Ace Your Podcast!
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Ace Your Podcast!

8 Progress Checks For Your Podcast That Are Not Stats

Maintaining a show is not only about the numbers.

Photo by Stephen Dawson on Unsplash

Yes, stats are important, but they are far from the only things you should be using to determine if your podcast is working.

Every couple of months it’s wise to step back and look at other possible issues.

The first check may surprise you, but to me it’s always seemed the most important.

Are you still enjoying your podcast? Does it still give you satisfaction? Is it still fun to produce or is it becoming a chore?

Podcasting should be providing you some kind of enjoyment. I’m not saying you’re going to like every part, some things are downright tedious (editing, anyone?), but you should still be looking forward to your next episode. Even if you’ve hired a service to take care of all the other details (something I can help you with if you need it), desire for the show can still wane. Trust me when I say people listening can tell if you’ve lost interest.

When it becomes a struggle, or a burden, or takes you from other things you feel are more important, it might be time to stop. And that’s okay. Don’t let anyone tell you otherwise. Podcasting is not life or death. It’s not something you NEED to do merely because other people say you should.

People don’t generally mourn podcasts that have faded, they just shrug their shoulders and look for another one to listen to.

So besides enjoyment, what other things should you be checking up on?

Are you having issues with time?

Maybe your podcast takes more time than you expected, and more time than you have to devote to it. If this is your issue, look at ways to streamline or delegate some tasks. Can you learn to do some things faster? Or you could find someone to help you book guests, or pay someone to edit your episodes and graphics.

Are you starting to struggle to find guests?

Do you need to find some resources to help you? Maybe revisit blogs and videos about the best ways to book guests. Sit down with a co-host or friends, or others in your company, and work on a list of possible guests. By adding more people to the search, you could build your future guest list back up.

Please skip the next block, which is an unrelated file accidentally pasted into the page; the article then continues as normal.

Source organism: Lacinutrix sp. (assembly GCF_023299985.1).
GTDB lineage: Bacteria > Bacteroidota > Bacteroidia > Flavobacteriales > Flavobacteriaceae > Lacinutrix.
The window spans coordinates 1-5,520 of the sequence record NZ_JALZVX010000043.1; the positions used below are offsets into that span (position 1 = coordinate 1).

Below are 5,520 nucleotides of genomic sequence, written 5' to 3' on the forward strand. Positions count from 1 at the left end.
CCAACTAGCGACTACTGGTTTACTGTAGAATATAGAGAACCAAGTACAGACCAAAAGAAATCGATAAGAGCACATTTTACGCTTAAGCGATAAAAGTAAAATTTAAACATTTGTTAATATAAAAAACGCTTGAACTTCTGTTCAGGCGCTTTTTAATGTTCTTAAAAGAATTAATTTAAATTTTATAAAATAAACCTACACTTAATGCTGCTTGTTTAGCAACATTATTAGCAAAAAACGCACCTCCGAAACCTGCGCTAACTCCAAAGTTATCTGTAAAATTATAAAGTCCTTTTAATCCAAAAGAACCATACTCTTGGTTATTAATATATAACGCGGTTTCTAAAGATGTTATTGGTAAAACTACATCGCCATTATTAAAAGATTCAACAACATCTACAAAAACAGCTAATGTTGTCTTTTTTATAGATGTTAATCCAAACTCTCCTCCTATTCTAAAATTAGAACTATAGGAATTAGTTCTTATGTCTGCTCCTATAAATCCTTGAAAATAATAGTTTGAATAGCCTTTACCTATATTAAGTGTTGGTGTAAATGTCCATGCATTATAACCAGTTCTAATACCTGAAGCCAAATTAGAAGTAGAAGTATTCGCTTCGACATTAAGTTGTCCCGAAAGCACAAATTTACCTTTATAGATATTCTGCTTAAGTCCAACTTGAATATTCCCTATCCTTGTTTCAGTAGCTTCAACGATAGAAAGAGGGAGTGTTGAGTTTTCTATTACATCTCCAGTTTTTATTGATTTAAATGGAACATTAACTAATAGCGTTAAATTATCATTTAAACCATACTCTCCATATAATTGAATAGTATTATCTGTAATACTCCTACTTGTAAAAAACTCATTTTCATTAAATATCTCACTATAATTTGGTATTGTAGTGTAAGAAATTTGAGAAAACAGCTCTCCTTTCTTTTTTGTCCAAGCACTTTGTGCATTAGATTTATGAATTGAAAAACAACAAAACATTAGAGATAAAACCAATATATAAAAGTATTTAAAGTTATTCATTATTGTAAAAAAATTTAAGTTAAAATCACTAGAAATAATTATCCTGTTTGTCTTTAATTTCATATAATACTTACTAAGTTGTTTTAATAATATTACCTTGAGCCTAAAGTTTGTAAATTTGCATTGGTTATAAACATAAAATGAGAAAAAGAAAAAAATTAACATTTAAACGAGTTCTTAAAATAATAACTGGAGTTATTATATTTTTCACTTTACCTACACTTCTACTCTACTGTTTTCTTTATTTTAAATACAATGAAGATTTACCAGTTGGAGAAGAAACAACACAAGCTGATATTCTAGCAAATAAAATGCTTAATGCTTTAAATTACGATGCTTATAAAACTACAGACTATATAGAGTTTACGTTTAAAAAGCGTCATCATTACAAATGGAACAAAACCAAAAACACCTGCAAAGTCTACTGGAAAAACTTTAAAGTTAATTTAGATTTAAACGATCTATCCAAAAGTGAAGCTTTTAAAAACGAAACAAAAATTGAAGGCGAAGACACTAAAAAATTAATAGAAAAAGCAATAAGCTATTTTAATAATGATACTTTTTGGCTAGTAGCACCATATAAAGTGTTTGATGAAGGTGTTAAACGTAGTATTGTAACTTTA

It might also be helpful to rethink your niche.

Maybe it needs adjustment. Maybe your scope needs widening, which could lead to more possibilities. Maybe you need to steer your topics in a whole new direction. Could changing directions lead to a loss of listeners? Maybe, but if the adjustment is good, it could bring in a lot more followers.

Are you getting along with your co-host(s)?

Is it time to have another discussion about who does what? Do you need to clear the air about something that’s been aggravating you? Maybe they’re the ones who are not happy, and they’re going to ask you to make changes. Don’t be afraid of the feedback, it’s a great (if sometimes painful) way to learn.

How about your equipment?

Microphones, etc. Many podcast experts talk about starting with something you already have to do a podcast, like your phone, but if you’ve been at it for a while, it might be time to invest in better gear. It can make a big difference in quality that your audience will appreciate.

Don’t worry about so-called “purists” who believe doing shows with amateur equipment makes you more “authentic.” Why wouldn’t you want to sound the best you could? I’m not saying break the bank, but a $100 mic is going to sound much better than your phone or computer.

Is all of your gear working correctly?

Is it time to find help with some of the glaring problems you keep promising you’ll take care of? Things like figuring out why there’s distortion or a hum. Or maybe it’s time to try different software for recording or editing.

Are you paying attention to the feedback and comments from your audience?

You can learn a lot from comments should you have the stomach to read them. Obviously there are hateful trolls to ignore, but if beyond that you see issues being raised again and again, it might be something to examine further and see if changes need to be made.

While this post has been about benchmarks other than stats, I’m aware the numbers can be helpful, and can guide future episodes in a lot of ways. I just felt it was important to help you understand that stats should not be your only measure of progress.

Get my free guide “5 Tips to Immediately Make Your Podcast Better!” I promise I won’t fill your inbox with constant sales pitches, just good, solid tips to improve your podcast.

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